What are Resection of Dorsolateral Nasal Cartilages?

Resection of the dorsolateral nasal cartilages in dogs might be required to enable your dog to breathe with more ease. Many breeds are susceptible to brachycephalic syndrome, which is a condition in the dog’s upper airway passages. In this case, stenotic nares, a component of the syndrome, is where the nasal cartilage is pushed inward almost closing the nasal passages entirely. This is common in bulldogs, both English and French, pugs, Lhasa Apsos, Shih Tzus, Boston terriers, and other short-nosed, “smooshed face” dogs. The natural shape of the dog’s face pinches their nostrils together, making breathing difficult. In these cases, your veterinarian may recommend a resection of the dorsolateral nasal cartilage to widen this airway passage permanently.

Book First Walk Free!

Resection of Dorsolateral Nasal Cartilages Procedure in Dogs

To resect the cartilage affecting breathing, your veterinarian will remove a portion of each dorsolateral nasal cartilage. Your dog will need to be placed under general anesthesia for the resection. Depending on your dog’s age, breed, and condition, your veterinarian may use oxygen to assist with breathing during the resection as well as during recovery while still under the veterinarian’s care. Once the dog is anesthetized, the veterinarian will cut a portion of the dorsolateral nasal cartilage removing it completely to open the nasal passage up. Gauze will be placed in the area to control bleeding. Your veterinarian may request the dog be kept for up to twenty-four hours, however, in most cases when the dog is healthy, you should be able to take your dog home once he is awake.

Some veterinarians use laser treatments in their practice. Though laser treatment is growing in popularity, it is not widely available as of yet. The procedure is much the same. The dog will be given general anesthesia. However, instead of scalpel surgery, the dorsolateral nasal cartilage is taken off or shortened with the laser. This procedure is bloodless, and no sutures are necessary.  Laser surgery makes recovery easy. Your dog should be going home and breathing normally soon after he wakes.

Efficacy of Resection of Dorsolateral Nasal Cartilages in Dogs

Because this resection of the dorsolateral nasal cartilage opens the nasal passages, this procedure is highly curative. At least for stenotic nares, your dog will be able to breathe freely through his nose as soon as surgery is complete. Some of these breeds, however, still have soft palate breathing troubles. Your veterinarian will be able to assess the airway passages of your dog during the reevaluation checkup post-surgery. However, once the nasal passage is clear, your dog should have no trouble breathing nasally.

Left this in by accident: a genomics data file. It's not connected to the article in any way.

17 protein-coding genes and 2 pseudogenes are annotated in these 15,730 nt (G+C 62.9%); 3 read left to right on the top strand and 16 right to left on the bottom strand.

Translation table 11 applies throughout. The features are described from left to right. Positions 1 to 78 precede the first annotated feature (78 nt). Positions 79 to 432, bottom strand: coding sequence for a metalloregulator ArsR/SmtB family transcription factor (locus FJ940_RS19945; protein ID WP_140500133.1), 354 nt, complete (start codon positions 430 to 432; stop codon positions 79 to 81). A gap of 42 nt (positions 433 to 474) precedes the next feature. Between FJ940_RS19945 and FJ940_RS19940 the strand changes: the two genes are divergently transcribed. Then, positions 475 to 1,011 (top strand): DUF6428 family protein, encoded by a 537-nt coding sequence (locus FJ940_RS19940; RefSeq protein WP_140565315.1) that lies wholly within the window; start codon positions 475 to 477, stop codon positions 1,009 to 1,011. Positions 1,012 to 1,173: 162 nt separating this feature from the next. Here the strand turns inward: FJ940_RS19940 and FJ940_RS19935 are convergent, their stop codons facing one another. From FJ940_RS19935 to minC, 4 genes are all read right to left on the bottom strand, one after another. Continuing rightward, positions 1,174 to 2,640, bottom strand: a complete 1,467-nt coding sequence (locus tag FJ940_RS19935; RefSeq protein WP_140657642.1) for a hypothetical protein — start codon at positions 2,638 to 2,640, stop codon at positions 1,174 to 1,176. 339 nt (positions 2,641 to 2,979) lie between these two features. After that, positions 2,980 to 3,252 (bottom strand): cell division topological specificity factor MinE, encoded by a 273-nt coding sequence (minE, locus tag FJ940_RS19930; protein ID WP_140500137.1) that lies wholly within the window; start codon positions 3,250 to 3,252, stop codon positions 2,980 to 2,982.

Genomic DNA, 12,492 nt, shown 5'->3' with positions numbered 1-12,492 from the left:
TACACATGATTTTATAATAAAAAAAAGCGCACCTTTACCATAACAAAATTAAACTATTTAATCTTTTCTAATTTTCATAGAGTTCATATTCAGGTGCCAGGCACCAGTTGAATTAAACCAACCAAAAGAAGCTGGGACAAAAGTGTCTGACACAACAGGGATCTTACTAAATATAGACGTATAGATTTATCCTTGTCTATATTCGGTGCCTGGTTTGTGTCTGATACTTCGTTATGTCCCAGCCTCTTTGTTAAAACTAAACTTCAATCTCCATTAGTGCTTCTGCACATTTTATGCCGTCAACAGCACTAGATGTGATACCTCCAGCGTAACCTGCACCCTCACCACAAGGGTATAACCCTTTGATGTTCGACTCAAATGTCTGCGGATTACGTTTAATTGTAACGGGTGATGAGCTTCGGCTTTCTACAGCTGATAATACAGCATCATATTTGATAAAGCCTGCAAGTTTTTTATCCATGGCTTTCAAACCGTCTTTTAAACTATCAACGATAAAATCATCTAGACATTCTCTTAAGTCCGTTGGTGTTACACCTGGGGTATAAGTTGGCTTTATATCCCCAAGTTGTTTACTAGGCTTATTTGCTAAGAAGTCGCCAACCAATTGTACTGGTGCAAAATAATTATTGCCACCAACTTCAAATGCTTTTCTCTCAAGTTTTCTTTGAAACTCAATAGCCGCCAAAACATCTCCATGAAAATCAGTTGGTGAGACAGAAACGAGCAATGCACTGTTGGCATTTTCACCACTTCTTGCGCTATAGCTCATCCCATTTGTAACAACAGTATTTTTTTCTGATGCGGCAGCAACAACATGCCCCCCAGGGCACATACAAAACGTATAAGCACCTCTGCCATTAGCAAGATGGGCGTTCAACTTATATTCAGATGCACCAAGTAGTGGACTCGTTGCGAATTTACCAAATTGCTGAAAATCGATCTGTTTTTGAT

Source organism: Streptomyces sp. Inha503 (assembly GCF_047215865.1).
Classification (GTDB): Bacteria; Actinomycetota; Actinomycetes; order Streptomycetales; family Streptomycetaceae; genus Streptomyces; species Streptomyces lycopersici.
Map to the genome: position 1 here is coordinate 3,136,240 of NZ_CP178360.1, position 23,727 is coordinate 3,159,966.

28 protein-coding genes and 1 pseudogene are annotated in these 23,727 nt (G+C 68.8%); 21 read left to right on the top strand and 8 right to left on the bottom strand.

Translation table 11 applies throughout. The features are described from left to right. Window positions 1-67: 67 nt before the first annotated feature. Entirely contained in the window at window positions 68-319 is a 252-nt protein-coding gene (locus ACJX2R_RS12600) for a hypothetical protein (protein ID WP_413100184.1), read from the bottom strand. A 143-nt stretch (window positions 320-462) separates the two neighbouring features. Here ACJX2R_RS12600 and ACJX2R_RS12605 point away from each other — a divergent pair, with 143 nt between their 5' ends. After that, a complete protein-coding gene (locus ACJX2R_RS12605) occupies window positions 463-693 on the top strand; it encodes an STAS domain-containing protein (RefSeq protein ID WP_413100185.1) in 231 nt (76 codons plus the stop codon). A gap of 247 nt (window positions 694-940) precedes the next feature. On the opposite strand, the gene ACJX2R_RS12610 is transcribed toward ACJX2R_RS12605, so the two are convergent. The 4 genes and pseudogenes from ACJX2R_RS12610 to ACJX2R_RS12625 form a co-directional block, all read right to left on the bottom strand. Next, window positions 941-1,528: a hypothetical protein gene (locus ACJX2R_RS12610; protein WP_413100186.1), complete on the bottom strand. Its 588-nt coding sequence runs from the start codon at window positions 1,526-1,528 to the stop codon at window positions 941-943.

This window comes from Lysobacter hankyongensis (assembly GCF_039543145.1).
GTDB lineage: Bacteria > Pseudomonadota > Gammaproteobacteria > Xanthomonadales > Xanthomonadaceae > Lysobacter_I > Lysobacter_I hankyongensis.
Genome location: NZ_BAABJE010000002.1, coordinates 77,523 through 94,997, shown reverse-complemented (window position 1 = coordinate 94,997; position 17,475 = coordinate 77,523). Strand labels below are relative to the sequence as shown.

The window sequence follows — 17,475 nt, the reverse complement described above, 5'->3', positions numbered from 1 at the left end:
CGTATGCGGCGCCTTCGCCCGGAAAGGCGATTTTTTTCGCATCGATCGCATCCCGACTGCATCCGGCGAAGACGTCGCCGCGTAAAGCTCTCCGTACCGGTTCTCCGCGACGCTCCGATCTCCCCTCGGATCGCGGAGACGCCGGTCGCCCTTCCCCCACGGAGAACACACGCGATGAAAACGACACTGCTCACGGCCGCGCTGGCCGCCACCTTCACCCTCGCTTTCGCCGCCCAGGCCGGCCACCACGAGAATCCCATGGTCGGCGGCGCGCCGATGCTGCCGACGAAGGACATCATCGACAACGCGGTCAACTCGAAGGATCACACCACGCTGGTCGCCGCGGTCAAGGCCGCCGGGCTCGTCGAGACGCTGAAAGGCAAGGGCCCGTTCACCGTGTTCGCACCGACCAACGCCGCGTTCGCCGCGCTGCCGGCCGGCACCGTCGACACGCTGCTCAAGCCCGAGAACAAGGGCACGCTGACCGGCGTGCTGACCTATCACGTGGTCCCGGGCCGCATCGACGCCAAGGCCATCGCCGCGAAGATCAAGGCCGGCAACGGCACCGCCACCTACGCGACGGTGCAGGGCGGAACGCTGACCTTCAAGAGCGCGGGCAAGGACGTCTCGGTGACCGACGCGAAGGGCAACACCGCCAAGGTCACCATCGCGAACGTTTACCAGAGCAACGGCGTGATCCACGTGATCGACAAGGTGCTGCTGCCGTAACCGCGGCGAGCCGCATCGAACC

Resection of Dorsolateral Nasal Cartilages Recovery in Dogs

Aftercare for a resection of the dorsolateral nasal cartilage is simple. Your dog’s nose may be tender to the touch, and the dog may be sleepy from the anesthesia. Home rest is fine for the first day. If the surgical area becomes dry, your veterinarian will recommend an ointment to keep the area soft. For the first twenty-four hours, you may want to limit your dog from activities such as digging with their snout. Otherwise, your dog should be ready for normal activity once fully awake and feeling well. This could be as soon as they get home or within 12 to 24 hours.

Cost of Resection of Dorsolateral Nasal Cartilages in Dogs

A resection of the dorsolateral nasal cartilages in a dog will typically cost between $200 and $1,000. Your veterinarian may use surgical methods or laser therapy depending on the technology available and training of your vet’s office. The cost of these may differ slightly, but the cost of the office visits and anesthesia should remain the same and is included in the estimates.

Dog Resection of Dorsolateral Nasal Cartilages Considerations

Susceptibility to brachycephalic syndrome is a genetic issue with certain breeds. Your puppy may not have trouble breathing nasally, but as they grow, your dog may begin to show signs of distress while breathing. Lack of oxygen intake can be dangerous, so though this may be manageable when the dog is younger, it might worsen as the dog ages.

Your vet may have alternatives or be able to recommend alternatives for the treatment via a laser. Though the cost of the laser resection is roughly the same as surgical removal of the cartilage, recovery for your dog is easier and faster. Resection dorsolateral nasal cartilage in dogs is a simple surgery either way and can make a significant impact on your dog’s overall health.

Resection of Dorsolateral Nasal Cartilages Prevention in Dogs

Brachycephalic syndrome is a genetic condition that occurs is many small snout dogs. Unfortunately, because this is hereditary, there isn’t much to do to prevent the syndrome and conditions such as stenotic nares. However, you can make your dog’s life and breathing much easier for them. Maintaining a healthy weight for your dog will make breathing easier for the dog. Using a harness instead of a collar with a leash may help your dog breathe more efficiently while walking. Limiting exercise in the heat will also help. Be sure to talk to your veterinarian about specific issues your breed typically faces.